Housing program due for revamp? | AspenTimes.com

Housing program due for revamp?

John Colson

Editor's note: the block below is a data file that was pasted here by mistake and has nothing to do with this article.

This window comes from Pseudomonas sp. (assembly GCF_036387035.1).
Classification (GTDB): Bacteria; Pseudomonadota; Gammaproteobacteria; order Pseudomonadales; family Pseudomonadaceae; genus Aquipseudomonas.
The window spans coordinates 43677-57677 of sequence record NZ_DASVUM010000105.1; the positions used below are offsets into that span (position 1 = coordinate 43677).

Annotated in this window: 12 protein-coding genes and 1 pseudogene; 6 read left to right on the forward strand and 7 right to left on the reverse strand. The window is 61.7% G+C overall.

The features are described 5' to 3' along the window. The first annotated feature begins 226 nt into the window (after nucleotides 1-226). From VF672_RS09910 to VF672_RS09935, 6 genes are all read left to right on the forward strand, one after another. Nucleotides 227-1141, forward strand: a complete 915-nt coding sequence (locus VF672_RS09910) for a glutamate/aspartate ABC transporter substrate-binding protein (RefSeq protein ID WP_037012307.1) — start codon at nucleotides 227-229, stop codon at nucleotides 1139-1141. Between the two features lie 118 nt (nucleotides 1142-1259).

Local housing officials agreed Wednesday that there may be goodreason to take a close look at whether the Aspen/Pitkin CountyHousing Authority is able to do everything expected of it thesedays.But at least one member of the Housing Board hesitated to go alongwith a characterization of the Housing Authority as “overtaxed.””I don’t feel overtaxed,” said board member Bob Helmus, reactingto statements made on Tuesday by Aspen City Councilman Jake Vickery.Vickery has said he believes the local Housing Board and housingoffice have been overwhelmed by the magnitude of the task beforeit – to build anywhere between 500 and 1,000 new affordable housingunits over the course of the next five to 10 years.As evidence, Vickery and others have pointed to a number of mistakesmade by the housing office in recent months, ranging from inaccuratecost projections concerning planned housing projects, to gaffesinvolving the lottery through which existing apartments and condosare sold or rented to qualified local employees.Vickery has proposed making changes in the way the Housing Authoritydoes business. One proposal, he said, is to form some other “component”in the system for building and managing the collection of condos,apartments, townhomes and houses under the authority’s control.Although he had no specific ideas, Vickery has called for a broaddiscussion of the housing program by the City Council and otherlocal boards.Housing Board chairman Frank Peters on Wednesday declined to saymuch about Vickery’s suggestions, except to comment, “I don’tthink there’s been any critical analysis of what is wrong andwhat should be done.”But Peters said he is open to the idea of changing the “housingproduction program” if a way can be found to do the job better.Helmus said the board has already been talking informally aboutmaking changes.”We have talked about whether there’s a better way to manage what’scoming on line,” he said, noting that the construction of affordablehousing is expected to gain momentum in the near future.”It’s a massive undertaking, for sure,” he said of the plans tobuild hundreds of homes for local workers.But, he said, the Housing Board and housing office staff feelthey have “a pretty good handle” on the projects that either arealready being built or are in the planning stages. Those includethe nearly complete senior housing at the Aspen Country Inn, alongwith general projects at 7th Street and Main, and on the Stillwaterproperty east of town.Concerning the stepped-up pace of future projects and how theyshould be handled, Helmus said, “I’m certainly open to anything.”Asked if he believes the Housing Board is being asked to do toomuch, Helmus at first said he did not, but then hesitated.”Yes and no, in answer to your question,” he said after a moment.He noted that he spends considerable time on his volunteer workas a board member, which takes time from his work as a contractorand from his family.”It’s a lot of work,” he said. “And we’re going to make mistakes,there’s no question. Hopefully, they’ll be small mistakes.”The possibility of making changes in how the Housing Board doesits work has already been on the minds of City Council members,said Mayor John Bennett.”We’ve all been thinking about this a lot,” Bennett said, adding,”I think most of us feel a level of concern.”He stressed that the housing office has been “extremely well runfor the last five or six years” by Housing Director Dave Tolenand his staff.But the recent problems, he said, have left the council with thefeeling that “we’ve got to do better in the future.”I’m not sure that creating a whole new bureaucracy is going toimprove the situation,” Bennett added. He predicted that the CityCouncil, along with other government entities, will tackle thequestion in the near future.

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